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Who can resist a 10-day journey to 3 paradise islands in the Indian Ocean?
Welcome to the Seychelles!
Seychelles’ 115 granite and coral islands extend from between 4 and 10 degrees south of the equator and lie between 298 miles and 994 miles from the east coast of Africa in the western Indian Ocean.
The islands of the Seychelles are an archipelago of timeless beauty, tranquility and harmony, famous for its world-beating beaches and for its great diversity of fauna and flora, which rolls from lush forests down to the warm azure ocean.
In Mahé, La Digue, and Praslin, you will encounter happy and welcoming Seychellois, surf, dive, snorkel, hike, swim in clear blue waters, savor delicious Creole cuisine, and much more…
|Arrival in Mahé|
Day 2 to Day 4:
|Mahé → La Digue|
|La Digue → Praslin|
Day 8 to Day 9:
|Praslin → Mahé → Bye Seychelles|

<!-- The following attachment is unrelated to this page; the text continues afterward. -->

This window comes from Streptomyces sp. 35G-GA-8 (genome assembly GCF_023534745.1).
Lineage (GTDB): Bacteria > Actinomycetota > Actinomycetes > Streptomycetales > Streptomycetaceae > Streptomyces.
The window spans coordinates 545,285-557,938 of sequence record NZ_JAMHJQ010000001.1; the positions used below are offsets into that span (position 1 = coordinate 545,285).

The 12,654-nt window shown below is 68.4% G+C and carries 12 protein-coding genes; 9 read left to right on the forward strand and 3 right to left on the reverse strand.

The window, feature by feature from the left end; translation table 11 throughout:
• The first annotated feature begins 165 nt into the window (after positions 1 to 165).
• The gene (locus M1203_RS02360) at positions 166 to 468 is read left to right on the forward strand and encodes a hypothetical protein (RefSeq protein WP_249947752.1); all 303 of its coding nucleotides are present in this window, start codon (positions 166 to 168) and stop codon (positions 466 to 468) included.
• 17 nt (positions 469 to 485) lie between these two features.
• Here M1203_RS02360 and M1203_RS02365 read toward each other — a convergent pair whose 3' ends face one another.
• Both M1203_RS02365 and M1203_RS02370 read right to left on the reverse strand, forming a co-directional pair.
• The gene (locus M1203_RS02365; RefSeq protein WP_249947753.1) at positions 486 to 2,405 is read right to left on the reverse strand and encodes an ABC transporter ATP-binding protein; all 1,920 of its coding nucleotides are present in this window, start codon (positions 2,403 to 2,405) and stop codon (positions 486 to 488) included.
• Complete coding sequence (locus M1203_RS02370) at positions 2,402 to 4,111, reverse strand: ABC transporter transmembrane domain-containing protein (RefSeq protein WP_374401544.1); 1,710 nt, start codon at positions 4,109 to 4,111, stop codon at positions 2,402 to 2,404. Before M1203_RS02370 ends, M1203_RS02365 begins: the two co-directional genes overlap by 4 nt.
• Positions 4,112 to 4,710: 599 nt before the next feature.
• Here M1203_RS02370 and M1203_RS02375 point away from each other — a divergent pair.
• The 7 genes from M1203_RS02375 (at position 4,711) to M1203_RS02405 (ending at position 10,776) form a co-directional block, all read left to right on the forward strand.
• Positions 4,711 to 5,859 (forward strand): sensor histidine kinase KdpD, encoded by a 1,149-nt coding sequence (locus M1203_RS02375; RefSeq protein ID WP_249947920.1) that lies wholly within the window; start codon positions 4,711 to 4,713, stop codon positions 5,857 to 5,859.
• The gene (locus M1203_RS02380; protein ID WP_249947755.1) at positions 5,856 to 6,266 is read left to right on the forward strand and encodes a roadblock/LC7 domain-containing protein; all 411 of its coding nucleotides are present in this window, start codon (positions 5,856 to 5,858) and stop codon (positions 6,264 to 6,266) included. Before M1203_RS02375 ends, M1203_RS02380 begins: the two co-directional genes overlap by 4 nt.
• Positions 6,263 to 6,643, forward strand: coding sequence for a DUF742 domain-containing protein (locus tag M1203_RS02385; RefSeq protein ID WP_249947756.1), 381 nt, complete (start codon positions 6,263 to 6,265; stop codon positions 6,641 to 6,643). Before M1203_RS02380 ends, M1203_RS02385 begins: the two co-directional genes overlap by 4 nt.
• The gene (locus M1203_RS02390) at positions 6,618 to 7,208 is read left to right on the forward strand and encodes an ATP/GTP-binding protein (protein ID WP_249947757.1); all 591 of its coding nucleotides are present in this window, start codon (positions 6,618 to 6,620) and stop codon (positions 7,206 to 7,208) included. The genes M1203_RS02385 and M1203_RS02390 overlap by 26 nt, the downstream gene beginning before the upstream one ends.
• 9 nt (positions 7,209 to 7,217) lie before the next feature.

|Download a PDF with full information|
Cooking in paradise…Coconut fish curry from The Seychelles
2 lbs firm fleshed fish, like snapper or Burumundi
1 large onion, chopped
1-2 Tbsp homemade massalé (stay tuned for this recipe)
1 tsp ground turmeric
3 cloves garlic, crushed
2 inch piece of ginger, grated
2 tsp dried thyme leaves (or fresh, if you have it)
1-2 Tbsp tamarind paste (I like just 1)
1 can light coconut milk (water could be used here instead)
The Seychelles Paradise-flycatcher is a rare bird from the genus of paradise-flycatchers within the family Monarchidae. It is endemic to the Seychelles.
The length of the males is about 7.8 inches. In addition there are two long black central tail feathers which can reach a length of 11.8 inches. The males are entirely glossy black with a deep blue sheen. The upper parts of the females including wings and tail are reddish brown.
It lives in the Veuve Nature Reserve on La Digue, Seychelles, where it inhabits dense Calophyllum forests. Although a reservation was made especially for this bird, it is common to see it outside in the trees or even in the garden of the Seichellois people. Plans were made to get this bird back into the wild on other islands of the Seychelles, but so far, the numbers stayed the same. The bird’s conversation status is “critically endangered.”
|private tour, minimum 1 person|
Call: (415) 952-0319 or
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